We also gathered data on other wildlife in the area. For example, at one of the sites in the Vayats Dzor region, we heard reports of Eurasian otters (Lutra lutra); the camera we set in this area will take pictures of both bears and otters. Otters are endangered in Armenia and one of the threats comes from hunters mistaking otters for introduced nutria (Myocastor coypus) and other wildlife. There is potential for us to implement an education program that would educate hunters about the protected status of otters in the hopes that it would prevent them from killing these animals. In addition, several of the cameras at Shikahogh were set in areas that are also promising for endangered Persian leopards (Panthera pardus taxicolor). Shikahogh borders protected areas in Iran where underpasses were recently established to act as wildlife corridors. Evidence of leopards using these underpasses would be very significant.

The trail cameras will be moved and reset this fall and additional cameras will be set in new villages. Next spring, we plan to establish a robust estimate of the number of bears in Vayats Dzor by placing cameras in all or most villages. We will also analyze the time stamps on the photos together with the characteristics of the bears photographed. In the coming years, we will document the bear conflict in the Syunik region between Shikahogh and Vayats Dzor as well as northern Armenia and explore ways to mitigate the conflict, such as offering compensation programs, installing electric fencing and facilitating safe bear ecotourism, so the bear presence can positively impact the economy. The camera data will also be used to find important areas to potentially implement protected status. The National Academy of Sciences in Armenia is striving to set up a network of protected areas that will stretch across Armenia, linking Iran in the south with Georgia in the north.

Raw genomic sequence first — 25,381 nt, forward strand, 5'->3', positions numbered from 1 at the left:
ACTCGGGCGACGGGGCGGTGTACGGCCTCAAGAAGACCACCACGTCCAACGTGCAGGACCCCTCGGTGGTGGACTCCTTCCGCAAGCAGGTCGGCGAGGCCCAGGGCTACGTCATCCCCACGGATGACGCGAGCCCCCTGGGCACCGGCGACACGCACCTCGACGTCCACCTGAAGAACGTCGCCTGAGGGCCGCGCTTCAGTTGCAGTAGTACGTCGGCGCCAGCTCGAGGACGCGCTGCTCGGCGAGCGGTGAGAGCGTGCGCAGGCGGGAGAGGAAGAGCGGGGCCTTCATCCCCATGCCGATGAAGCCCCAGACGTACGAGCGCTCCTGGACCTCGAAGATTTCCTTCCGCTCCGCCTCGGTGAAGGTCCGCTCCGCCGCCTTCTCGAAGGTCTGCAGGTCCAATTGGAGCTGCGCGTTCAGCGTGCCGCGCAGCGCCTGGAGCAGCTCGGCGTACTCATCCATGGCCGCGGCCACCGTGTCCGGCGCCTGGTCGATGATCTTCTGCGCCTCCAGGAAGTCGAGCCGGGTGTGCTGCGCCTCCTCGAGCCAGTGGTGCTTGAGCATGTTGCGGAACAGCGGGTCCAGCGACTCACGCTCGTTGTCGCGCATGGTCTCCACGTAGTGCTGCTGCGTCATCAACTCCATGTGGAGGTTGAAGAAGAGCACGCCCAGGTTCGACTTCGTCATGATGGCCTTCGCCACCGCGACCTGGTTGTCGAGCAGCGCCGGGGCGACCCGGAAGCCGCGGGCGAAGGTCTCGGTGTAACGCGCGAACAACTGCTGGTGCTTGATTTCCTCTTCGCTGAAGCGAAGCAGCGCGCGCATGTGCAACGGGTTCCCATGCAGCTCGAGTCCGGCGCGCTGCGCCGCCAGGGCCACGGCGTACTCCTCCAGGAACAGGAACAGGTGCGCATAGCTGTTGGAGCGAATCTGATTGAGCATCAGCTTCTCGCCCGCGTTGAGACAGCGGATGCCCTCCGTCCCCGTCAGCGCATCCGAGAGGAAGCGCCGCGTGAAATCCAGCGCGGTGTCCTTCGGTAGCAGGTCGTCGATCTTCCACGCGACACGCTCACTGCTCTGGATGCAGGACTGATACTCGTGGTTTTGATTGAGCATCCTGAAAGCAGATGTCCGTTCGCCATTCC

Paul Buzzard, Ph.D., is the field conservation officer for the Detroit Zoological Society.

Habitat Expansions Benefit Animal Welfare

You may have noticed some changes at the Detroit Zoo recently, with construction occurring at many animal habitats. We recently unveiled the expansion of the Edward Mardigian Sr. River Otter Habitat, which tripled the outdoor space available to the North American river otters, complete with a flowing stream and a sandy beach. We’ve also been working on improving the giraffe habitat by adding much needed additional outdoor space and doubling the size of the indoor area. This past spring, Homer the Hoffman’s two-toed sloth moved to newly remodeled digs near the rhinos, and we’re currently renovating his former home in the National Amphibian Conservation Center to provide a more spacious habitat for the Japanese giant salamanders.